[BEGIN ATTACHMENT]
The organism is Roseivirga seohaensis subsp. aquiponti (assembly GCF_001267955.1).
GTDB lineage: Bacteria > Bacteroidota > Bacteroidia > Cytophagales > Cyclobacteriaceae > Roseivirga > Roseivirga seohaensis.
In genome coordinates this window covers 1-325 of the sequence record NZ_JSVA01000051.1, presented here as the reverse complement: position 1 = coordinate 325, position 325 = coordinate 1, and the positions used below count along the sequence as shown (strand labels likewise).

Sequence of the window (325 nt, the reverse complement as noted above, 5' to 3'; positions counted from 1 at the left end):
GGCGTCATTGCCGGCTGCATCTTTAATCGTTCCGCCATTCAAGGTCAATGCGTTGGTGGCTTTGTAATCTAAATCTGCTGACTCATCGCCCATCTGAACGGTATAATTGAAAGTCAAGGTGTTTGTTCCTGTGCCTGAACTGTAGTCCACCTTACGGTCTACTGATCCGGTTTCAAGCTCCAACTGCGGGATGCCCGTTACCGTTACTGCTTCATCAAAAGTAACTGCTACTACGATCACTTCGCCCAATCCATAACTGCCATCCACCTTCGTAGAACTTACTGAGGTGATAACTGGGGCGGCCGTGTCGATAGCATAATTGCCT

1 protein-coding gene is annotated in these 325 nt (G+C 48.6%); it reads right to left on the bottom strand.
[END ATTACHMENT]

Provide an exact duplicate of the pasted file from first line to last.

The organism is Roseivirga seohaensis subsp. aquiponti (assembly GCF_001267955.1).
GTDB lineage: Bacteria > Bacteroidota > Bacteroidia > Cytophagales > Cyclobacteriaceae > Roseivirga > Roseivirga seohaensis.
In genome coordinates this window covers 1-325 of the sequence record NZ_JSVA01000051.1, presented here as the reverse complement: position 1 = coordinate 325, position 325 = coordinate 1, and the positions used below count along the sequence as shown (strand labels likewise).

Sequence of the window (325 nt, the reverse complement as noted above, 5' to 3'; positions counted from 1 at the left end):
GGCGTCATTGCCGGCTGCATCTTTAATCGTTCCGCCATTCAAGGTCAATGCGTTGGTGGCTTTGTAATCTAAATCTGCTGACTCATCGCCCATCTGAACGGTATAATTGAAAGTCAAGGTGTTTGTTCCTGTGCCTGAACTGTAGTCCACCTTACGGTCTACTGATCCGGTTTCAAGCTCCAACTGCGGGATGCCCGTTACCGTTACTGCTTCATCAAAAGTAACTGCTACTACGATCACTTCGCCCAATCCATAACTGCCATCCACCTTCGTAGAACTTACTGAGGTGATAACTGGGGCGGCCGTGTCGATAGCATAATTGCCT

1 protein-coding gene is annotated in these 325 nt (G+C 48.6%); it reads right to left on the bottom strand.